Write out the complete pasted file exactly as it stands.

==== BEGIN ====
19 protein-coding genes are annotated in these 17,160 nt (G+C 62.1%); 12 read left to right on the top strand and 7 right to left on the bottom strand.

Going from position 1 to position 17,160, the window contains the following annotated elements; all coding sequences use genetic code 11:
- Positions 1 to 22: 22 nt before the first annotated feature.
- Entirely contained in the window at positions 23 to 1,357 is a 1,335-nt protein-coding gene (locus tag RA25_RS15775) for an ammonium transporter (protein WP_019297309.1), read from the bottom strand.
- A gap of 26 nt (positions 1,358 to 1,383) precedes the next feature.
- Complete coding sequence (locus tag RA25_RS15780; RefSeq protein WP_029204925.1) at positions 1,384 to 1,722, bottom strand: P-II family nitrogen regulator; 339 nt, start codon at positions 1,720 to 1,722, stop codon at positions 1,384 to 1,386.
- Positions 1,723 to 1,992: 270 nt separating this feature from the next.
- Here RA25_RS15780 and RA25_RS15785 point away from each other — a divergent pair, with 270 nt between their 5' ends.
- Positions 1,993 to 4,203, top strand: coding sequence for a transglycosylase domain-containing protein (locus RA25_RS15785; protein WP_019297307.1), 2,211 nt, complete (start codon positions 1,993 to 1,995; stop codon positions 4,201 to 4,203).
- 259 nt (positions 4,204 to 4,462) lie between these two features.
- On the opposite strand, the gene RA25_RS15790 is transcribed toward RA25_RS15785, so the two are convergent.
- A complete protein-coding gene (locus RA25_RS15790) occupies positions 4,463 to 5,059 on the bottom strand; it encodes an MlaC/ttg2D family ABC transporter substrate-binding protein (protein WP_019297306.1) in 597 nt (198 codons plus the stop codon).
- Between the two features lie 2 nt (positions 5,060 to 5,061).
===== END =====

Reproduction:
19 protein-coding genes are annotated in these 17,160 nt (G+C 62.1%); 12 read left to right on the top strand and 7 right to left on the bottom strand.

Going from position 1 to position 17,160, the window contains the following annotated elements; all coding sequences use genetic code 11:
- Positions 1 to 22: 22 nt before the first annotated feature.
- Entirely contained in the window at positions 23 to 1,357 is a 1,335-nt protein-coding gene (locus tag RA25_RS15775) for an ammonium transporter (protein WP_019297309.1), read from the bottom strand.
- A gap of 26 nt (positions 1,358 to 1,383) precedes the next feature.
- Complete coding sequence (locus tag RA25_RS15780; RefSeq protein WP_029204925.1) at positions 1,384 to 1,722, bottom strand: P-II family nitrogen regulator; 339 nt, start codon at positions 1,720 to 1,722, stop codon at positions 1,384 to 1,386.
- Positions 1,723 to 1,992: 270 nt separating this feature from the next.
- Here RA25_RS15780 and RA25_RS15785 point away from each other — a divergent pair, with 270 nt between their 5' ends.
- Positions 1,993 to 4,203, top strand: coding sequence for a transglycosylase domain-containing protein (locus RA25_RS15785; protein WP_019297307.1), 2,211 nt, complete (start codon positions 1,993 to 1,995; stop codon positions 4,201 to 4,203).
- 259 nt (positions 4,204 to 4,462) lie between these two features.
- On the opposite strand, the gene RA25_RS15790 is transcribed toward RA25_RS15785, so the two are convergent.
- A complete protein-coding gene (locus RA25_RS15790) occupies positions 4,463 to 5,059 on the bottom strand; it encodes an MlaC/ttg2D family ABC transporter substrate-binding protein (protein WP_019297306.1) in 597 nt (198 codons plus the stop codon).
- Between the two features lie 2 nt (positions 5,060 to 5,061).